I can hardly believe 2011 is almost over.
Don’t worry, this isn’t a plunge into the icy waters of nostalgia for the year just gone; I need to save something for next week’s post... (just kidding). But it’s been a year of change and incident.
It’s also been a year of great books, and plenty of them.
Mostly it’s been new titles by well-loved authors: J D Robb, Lee Child, Reginald Hill, and not forgetting Terry Pratchett’s unique take on the country house mystery. And many more besides. But I’m always open to adventure. And in a tiny bookshop in the ancient city of York I discovered Meg Gardiner. Not literally, and actually not for the first time; I met Meg at CrimeFest in Bristol couple of years ago (for the uninitiated, it’s kind of Bouchercon for Brits, on a smaller scale). But until this summer the only book of hers I’d read was China Lake, the first (I think) of her Evan Delaney series. I enjoyed it a lot – but not as much as the Jo Beckett series, which gets better and better. I’m hoping Santa will come up with the only one I haven’t read, which, stupidly, is the first!
Another discovery was J A Jance: a prime example of the sub-genre in which someone with no connection whatever with crimebusting somehow gets entangled in something that takes them (and the reader) on a rollercoaster ride.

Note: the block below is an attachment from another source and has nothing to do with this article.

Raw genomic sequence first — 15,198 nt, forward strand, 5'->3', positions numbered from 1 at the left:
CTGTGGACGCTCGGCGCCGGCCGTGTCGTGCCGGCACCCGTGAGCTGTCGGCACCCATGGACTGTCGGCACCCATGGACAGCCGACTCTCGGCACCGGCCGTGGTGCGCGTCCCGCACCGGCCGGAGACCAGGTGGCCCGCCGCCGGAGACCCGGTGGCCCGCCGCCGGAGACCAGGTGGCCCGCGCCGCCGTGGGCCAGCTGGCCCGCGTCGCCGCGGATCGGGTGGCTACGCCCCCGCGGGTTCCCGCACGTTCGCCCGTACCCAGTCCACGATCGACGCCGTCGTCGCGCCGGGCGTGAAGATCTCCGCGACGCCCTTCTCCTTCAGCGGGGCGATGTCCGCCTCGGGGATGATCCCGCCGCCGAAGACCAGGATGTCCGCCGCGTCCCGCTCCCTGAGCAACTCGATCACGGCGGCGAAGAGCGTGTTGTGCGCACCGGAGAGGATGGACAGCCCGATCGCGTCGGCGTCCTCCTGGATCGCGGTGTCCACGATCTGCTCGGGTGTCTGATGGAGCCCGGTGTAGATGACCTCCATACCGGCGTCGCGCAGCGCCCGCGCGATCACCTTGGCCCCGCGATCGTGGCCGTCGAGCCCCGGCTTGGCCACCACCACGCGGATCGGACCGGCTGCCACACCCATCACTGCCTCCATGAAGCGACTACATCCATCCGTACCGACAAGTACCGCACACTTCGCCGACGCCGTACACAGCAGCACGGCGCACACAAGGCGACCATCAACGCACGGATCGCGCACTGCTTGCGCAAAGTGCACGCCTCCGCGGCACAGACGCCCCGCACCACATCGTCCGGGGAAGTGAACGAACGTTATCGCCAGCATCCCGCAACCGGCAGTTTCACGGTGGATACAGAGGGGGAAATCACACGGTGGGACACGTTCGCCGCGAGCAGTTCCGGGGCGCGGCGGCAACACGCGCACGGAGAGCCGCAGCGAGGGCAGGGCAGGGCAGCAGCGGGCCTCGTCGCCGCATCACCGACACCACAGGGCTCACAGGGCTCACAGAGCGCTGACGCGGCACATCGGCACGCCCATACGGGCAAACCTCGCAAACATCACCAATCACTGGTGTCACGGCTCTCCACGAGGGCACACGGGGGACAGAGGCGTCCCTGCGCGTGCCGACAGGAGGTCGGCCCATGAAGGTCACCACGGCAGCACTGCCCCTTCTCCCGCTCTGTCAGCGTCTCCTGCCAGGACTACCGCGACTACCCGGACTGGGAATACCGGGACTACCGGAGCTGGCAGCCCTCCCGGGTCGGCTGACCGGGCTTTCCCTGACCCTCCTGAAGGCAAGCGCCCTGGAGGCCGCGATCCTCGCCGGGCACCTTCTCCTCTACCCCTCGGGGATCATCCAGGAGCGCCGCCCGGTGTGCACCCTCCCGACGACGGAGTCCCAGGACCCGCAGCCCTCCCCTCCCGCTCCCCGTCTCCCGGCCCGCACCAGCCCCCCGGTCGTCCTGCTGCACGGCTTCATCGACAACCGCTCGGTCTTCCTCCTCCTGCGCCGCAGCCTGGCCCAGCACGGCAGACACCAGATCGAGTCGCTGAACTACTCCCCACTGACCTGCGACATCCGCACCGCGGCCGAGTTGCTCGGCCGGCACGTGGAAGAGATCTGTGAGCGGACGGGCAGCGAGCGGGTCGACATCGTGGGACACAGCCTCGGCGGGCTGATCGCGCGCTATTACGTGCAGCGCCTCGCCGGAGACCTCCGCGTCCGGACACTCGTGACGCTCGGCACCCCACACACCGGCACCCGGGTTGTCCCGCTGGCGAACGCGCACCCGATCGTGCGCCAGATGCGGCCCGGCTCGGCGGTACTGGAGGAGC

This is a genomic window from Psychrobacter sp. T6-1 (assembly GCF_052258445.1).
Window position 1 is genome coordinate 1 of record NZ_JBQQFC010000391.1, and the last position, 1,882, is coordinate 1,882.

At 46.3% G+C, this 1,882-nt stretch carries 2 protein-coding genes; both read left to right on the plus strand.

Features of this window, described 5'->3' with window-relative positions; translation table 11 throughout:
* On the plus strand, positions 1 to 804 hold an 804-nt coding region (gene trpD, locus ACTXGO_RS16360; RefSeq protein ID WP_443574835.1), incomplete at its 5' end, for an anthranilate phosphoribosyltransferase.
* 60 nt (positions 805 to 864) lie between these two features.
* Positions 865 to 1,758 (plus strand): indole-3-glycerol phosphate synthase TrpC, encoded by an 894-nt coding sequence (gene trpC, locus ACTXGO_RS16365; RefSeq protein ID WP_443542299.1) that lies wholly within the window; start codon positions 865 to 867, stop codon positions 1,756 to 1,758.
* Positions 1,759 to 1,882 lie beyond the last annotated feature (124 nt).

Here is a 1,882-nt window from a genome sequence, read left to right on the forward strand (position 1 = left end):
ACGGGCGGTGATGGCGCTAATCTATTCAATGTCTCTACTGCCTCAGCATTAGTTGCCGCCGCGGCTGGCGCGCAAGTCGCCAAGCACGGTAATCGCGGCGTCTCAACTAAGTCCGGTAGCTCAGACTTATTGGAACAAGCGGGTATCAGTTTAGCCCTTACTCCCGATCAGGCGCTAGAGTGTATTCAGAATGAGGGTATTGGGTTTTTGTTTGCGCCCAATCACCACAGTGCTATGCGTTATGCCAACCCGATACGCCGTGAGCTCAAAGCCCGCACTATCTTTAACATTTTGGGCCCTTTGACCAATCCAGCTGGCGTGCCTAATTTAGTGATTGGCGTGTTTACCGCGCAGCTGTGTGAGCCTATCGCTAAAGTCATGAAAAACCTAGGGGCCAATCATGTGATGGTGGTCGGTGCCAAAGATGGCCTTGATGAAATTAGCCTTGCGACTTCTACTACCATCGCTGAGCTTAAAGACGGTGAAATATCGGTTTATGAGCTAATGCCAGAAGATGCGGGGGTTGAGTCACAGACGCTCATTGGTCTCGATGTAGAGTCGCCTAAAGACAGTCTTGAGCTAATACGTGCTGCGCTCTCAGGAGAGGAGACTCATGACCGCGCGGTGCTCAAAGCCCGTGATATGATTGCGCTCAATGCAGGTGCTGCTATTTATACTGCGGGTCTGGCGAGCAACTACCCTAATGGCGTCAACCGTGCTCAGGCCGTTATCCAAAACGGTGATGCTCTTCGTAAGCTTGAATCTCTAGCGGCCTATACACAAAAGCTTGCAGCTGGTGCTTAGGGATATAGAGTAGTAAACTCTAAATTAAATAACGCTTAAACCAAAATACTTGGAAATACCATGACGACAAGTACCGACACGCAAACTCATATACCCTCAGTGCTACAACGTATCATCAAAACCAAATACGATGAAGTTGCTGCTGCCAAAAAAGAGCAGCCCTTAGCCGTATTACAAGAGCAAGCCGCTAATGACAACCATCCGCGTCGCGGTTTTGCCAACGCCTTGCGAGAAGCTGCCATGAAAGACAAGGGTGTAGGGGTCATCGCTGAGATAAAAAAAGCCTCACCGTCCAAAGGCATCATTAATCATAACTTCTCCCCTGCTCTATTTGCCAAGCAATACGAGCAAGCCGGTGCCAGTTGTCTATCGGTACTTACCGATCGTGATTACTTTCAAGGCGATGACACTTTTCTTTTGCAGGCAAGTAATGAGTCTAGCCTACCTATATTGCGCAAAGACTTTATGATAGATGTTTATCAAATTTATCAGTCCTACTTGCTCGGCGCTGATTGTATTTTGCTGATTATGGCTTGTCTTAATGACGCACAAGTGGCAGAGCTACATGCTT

And at long last, after years of not getting around to it (so many books, so little time), I finally delved into Laura Lippman. And will be delving again.
Not forgetting, of course, a certain E J Copperman, who I discovered back in June in a bookshop in Flagstaff, Arizona, and who can’t produce new titles fast enough to satisfy my craving... Have a word with him/her, would you, Jeff?
Finally, not a new discovery by any means, but a recommendation to anyone who hasn’t yet sampled the delights of 18th century England: Chris Nickson’s Cold Cruel Winter has been getting stupendous reviews all over the USA. I told this guy he was going places when he sent me his first novel about three years ago; if he doesn’t break into the big time in the next couple of years, the book trade really does need to take a long hard look at itself.
Enough for now. We celebrate Christmas in this house in an unashamedly traditional manner, and I still have gifts to wrap, goodies to bake, a tree to decorate (though that won’t happen till tomorrow when my no-longer-so-little girl comes home for the holiday.)
Wherever you are, whatever and however you celebrate to brighten the bleak midwinter, I hope it’s a good one.